– Some reviews have suggested the album loses it’s way. I don’t agree. I think it’s incredibly well balanced. But you only discover this on repeated listens on repeat. It’s so short and punchy when taken as a whole. It actually feels long and unwieldy when broken into constituent parts. I love the 2nd half of the album. I think it’s cool AF. Super Stars is an awesome track and flows perfectly into the 2 tracks that follow-it where they show off their post-punk love and knowledge (do they sound like Robert Smith on Folie Imposee or is just me!?).

    – In terms of influences … I’ve tried to resist the temptation to describe this in terms of who it sounds like … as it sounds like nobody (and everybody).

    – For the avoidance of doubt, I love this and I think Yves Tumos is a right clever little musical monster.

    • whyohwhyohwhy

      Some great points here Joey. And I am into most of them.

      I certainly don’t have the noise history you do, but I do know a few of those reference points and I do get that. it’s the ability to fill up the frequencies and really challenge the listener with wave upon wave of sound washing over you, sometimes abrasive, angry, difficult, and sometimes more symphonic, but definitely no spaces or let up. That album definitely is in the same bracket even if it trades on soul and funk for its bloodline.

      It’s definitely an album that needs attention. You can’t half-listen, in fact if you do you really find it’s not easy at all. You have to commit. Which means you won’t always enjoy the experience, even if you have cans on, and you’re not just tuned into it at that point, it could really rub the wrong way. Again, this isn’t a criticism as much as an observation. Again, it’s not a simple listen. I admire that, even if I don’t love it every time I encounter it.

      I so SO agree with the pressure / release thing, for sure. That opener, then the almost unappealing build-up from Medicine Burn, then the sweet release of Kerosene – David, I think you’re not miles from Joey or my experience, it has just grated too much for you – it’s a really intriguing listen, that really hits the pressure points. I find myself almost breathing a bit sigh out when it’s done.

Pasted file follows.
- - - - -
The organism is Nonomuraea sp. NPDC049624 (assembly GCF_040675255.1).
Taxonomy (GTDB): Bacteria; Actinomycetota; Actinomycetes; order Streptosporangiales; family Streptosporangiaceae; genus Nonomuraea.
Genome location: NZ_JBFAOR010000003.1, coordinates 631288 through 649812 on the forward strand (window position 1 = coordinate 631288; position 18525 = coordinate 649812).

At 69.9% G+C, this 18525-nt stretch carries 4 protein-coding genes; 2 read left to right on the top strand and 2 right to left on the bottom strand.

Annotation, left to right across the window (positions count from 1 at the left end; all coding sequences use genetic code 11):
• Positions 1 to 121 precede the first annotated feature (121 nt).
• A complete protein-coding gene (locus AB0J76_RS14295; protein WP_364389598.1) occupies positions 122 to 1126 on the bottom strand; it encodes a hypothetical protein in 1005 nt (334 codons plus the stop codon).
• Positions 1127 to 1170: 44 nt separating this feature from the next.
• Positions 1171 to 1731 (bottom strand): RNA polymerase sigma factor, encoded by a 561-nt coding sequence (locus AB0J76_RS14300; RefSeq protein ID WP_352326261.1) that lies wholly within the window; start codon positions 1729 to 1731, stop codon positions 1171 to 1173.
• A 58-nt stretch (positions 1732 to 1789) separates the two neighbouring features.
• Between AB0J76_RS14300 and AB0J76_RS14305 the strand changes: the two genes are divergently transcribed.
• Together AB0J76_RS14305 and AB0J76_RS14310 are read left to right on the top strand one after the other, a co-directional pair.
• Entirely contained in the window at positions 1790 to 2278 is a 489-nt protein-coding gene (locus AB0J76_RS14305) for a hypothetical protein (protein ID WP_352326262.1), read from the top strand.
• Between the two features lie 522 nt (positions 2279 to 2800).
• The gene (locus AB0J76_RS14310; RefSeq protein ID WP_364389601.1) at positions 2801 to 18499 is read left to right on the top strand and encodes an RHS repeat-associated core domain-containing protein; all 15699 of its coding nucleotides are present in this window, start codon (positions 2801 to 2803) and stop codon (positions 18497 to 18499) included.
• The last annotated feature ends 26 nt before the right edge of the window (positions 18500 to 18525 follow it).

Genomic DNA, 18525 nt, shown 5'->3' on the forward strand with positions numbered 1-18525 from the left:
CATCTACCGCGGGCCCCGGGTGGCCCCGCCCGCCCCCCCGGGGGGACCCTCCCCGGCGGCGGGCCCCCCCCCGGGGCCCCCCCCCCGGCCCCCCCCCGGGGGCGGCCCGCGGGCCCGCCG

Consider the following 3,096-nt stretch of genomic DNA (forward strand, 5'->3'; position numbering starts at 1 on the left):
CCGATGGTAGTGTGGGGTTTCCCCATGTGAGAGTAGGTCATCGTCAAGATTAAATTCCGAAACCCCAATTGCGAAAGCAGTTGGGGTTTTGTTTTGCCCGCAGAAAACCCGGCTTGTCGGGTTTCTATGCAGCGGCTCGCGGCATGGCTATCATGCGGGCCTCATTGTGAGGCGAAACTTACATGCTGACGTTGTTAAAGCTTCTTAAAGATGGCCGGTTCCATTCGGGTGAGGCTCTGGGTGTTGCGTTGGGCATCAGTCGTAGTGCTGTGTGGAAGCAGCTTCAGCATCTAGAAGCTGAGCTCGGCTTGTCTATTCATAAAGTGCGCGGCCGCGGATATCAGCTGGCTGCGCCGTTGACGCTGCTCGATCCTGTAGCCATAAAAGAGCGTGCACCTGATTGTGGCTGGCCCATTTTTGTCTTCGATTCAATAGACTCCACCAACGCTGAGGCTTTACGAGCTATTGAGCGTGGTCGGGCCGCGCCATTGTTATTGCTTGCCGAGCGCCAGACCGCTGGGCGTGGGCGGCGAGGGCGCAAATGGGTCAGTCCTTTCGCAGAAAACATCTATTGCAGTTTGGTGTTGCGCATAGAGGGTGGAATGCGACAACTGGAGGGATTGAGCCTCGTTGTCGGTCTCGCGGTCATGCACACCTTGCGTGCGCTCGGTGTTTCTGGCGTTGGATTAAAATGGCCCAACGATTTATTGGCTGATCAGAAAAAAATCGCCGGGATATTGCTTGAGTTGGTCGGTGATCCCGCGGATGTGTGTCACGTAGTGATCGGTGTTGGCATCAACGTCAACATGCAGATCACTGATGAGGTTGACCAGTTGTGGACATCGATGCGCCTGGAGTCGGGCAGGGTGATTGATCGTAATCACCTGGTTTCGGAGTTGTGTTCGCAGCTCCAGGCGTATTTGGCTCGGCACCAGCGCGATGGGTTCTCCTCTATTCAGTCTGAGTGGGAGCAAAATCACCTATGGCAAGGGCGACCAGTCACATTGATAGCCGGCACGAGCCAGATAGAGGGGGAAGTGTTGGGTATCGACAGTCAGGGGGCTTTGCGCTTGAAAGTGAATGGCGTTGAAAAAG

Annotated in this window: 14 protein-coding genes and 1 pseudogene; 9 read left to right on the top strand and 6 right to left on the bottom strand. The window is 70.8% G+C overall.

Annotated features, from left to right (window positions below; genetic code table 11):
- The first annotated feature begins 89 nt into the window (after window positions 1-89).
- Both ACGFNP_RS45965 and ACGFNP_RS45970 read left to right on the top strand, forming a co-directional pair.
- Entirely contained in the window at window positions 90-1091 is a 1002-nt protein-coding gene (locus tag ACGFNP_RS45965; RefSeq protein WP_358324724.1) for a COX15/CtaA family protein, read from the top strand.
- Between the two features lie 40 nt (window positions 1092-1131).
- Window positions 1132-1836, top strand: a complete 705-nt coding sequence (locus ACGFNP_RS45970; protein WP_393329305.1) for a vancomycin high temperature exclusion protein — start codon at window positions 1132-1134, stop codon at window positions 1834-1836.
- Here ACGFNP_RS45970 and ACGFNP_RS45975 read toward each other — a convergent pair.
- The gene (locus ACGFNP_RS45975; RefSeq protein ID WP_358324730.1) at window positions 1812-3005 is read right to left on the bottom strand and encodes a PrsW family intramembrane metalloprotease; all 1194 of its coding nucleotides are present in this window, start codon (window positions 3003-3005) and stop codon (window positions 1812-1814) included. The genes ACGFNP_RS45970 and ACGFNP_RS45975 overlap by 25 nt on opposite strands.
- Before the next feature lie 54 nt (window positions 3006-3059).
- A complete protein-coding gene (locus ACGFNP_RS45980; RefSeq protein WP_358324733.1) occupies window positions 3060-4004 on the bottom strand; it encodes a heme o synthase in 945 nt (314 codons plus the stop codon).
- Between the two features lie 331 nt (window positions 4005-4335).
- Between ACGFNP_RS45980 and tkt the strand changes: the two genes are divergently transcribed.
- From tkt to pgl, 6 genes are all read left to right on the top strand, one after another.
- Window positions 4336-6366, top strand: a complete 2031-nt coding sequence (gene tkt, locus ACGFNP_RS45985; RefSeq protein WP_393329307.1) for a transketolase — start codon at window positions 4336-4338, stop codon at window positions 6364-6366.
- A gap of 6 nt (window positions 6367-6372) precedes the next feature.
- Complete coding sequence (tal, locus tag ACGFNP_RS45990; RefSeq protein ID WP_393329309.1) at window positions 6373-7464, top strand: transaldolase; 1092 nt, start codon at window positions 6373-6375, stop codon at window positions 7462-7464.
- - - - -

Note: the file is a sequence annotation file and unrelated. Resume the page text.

I’m still not entirely sure what to make of it. It’s definitely a pretty singular work. It’s at times *really* funky, but in a very non-conformist way. And this isn’t because I think I ‘need’ to say it’s good because of all the plaudits. It’s definitely good. I’m not sure it’s great. It’s absolutely not boring, or bland, or a formula. I think we can all agree on that. It’s the sound of someone absolutely making the music they want to. I’m all over that.

  3. David Allison

    Boy, are we gonna have a ding dong over this album!

    I’ve been struggling with it from Day 1. I thought the problem was that I wasn’t listening to it enough, or giving it some real headphones time. Well know I’ve been doing that, it’s only made it worse. I feel like it has a whole heap of problems.

    First things first. Tumor is clearly a real talent. Their vibe, their vocals and – in particular – their guitar work is bloody great. It’s a singular vision and it feels really genuine. But then that’s where my praise runs out. Because this record feels half-baked as fuck. What in particular? I’ll tell you what – the actual songs. They’re all built around small minor grooves that go absolutely nowhere. Tumor builds a wall of sound – loops, screeching guitar, wailing vocals, breakdowns to bass and drums, all of those tricks, but they never SEND me anywhere. They’re stuck within themselves in their own universes. You have to fall right in there to get them, and I just haven’t managed it.

    It doesn’t help that the record is sequenced so badly. The opener, Gospel for A New Century, is a decent intro to the album, but the next two tracks are pointless dirges that are amongst the weakest on the whole album. You’re so relieved when Kerosene starts, which is absolutely the best song on the album, but by then they’d squandered my goodwill quite a bit. Super Stars and Strawberry Privilege are both really good – and if the album was as good as those two songs and Kerosene, then I’d be writing a very different review. But it isn’t. There are too many songs that run along in the same aimless groove, going nowhere. You mention The Cure. Tumor could only dream of writing a song as good as anything by The Cure.